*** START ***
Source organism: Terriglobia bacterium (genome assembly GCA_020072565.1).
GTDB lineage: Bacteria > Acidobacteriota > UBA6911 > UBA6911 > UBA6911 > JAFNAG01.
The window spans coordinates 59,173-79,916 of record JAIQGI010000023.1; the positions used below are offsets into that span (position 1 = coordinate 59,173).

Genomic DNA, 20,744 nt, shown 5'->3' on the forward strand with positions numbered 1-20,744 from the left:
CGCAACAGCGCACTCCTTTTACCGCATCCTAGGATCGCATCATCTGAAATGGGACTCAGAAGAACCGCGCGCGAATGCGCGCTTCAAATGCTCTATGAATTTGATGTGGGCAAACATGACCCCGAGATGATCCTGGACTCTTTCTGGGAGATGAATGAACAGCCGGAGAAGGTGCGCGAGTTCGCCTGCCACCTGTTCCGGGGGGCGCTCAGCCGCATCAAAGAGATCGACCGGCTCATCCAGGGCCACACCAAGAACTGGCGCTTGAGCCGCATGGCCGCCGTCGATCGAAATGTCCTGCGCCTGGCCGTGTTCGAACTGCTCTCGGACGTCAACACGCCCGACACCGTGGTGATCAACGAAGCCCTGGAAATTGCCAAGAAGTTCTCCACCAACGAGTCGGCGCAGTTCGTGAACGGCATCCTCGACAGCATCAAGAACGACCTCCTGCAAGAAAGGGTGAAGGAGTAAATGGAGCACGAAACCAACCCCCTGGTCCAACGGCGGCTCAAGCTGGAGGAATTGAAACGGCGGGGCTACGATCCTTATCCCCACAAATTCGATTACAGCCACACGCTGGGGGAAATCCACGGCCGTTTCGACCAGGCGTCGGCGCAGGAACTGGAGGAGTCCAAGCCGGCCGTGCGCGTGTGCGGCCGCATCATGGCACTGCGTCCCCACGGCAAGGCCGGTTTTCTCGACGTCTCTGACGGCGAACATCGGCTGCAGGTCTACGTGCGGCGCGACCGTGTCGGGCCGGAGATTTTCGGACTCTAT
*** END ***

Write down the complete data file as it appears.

Source organism: Terriglobia bacterium (genome assembly GCA_020072565.1).
GTDB lineage: Bacteria > Acidobacteriota > UBA6911 > UBA6911 > UBA6911 > JAFNAG01.
The window spans coordinates 59,173-79,916 of record JAIQGI010000023.1; the positions used below are offsets into that span (position 1 = coordinate 59,173).

Genomic DNA, 20,744 nt, shown 5'->3' on the forward strand with positions numbered 1-20,744 from the left:
CGCAACAGCGCACTCCTTTTACCGCATCCTAGGATCGCATCATCTGAAATGGGACTCAGAAGAACCGCGCGCGAATGCGCGCTTCAAATGCTCTATGAATTTGATGTGGGCAAACATGACCCCGAGATGATCCTGGACTCTTTCTGGGAGATGAATGAACAGCCGGAGAAGGTGCGCGAGTTCGCCTGCCACCTGTTCCGGGGGGCGCTCAGCCGCATCAAAGAGATCGACCGGCTCATCCAGGGCCACACCAAGAACTGGCGCTTGAGCCGCATGGCCGCCGTCGATCGAAATGTCCTGCGCCTGGCCGTGTTCGAACTGCTCTCGGACGTCAACACGCCCGACACCGTGGTGATCAACGAAGCCCTGGAAATTGCCAAGAAGTTCTCCACCAACGAGTCGGCGCAGTTCGTGAACGGCATCCTCGACAGCATCAAGAACGACCTCCTGCAAGAAAGGGTGAAGGAGTAAATGGAGCACGAAACCAACCCCCTGGTCCAACGGCGGCTCAAGCTGGAGGAATTGAAACGGCGGGGCTACGATCCTTATCCCCACAAATTCGATTACAGCCACACGCTGGGGGAAATCCACGGCCGTTTCGACCAGGCGTCGGCGCAGGAACTGGAGGAGTCCAAGCCGGCCGTGCGCGTGTGCGGCCGCATCATGGCACTGCGTCCCCACGGCAAGGCCGGTTTTCTCGACGTCTCTGACGGCGAACATCGGCTGCAGGTCTACGTGCGGCGCGACCGTGTCGGGCCGGAGATTTTCGGACTCTAT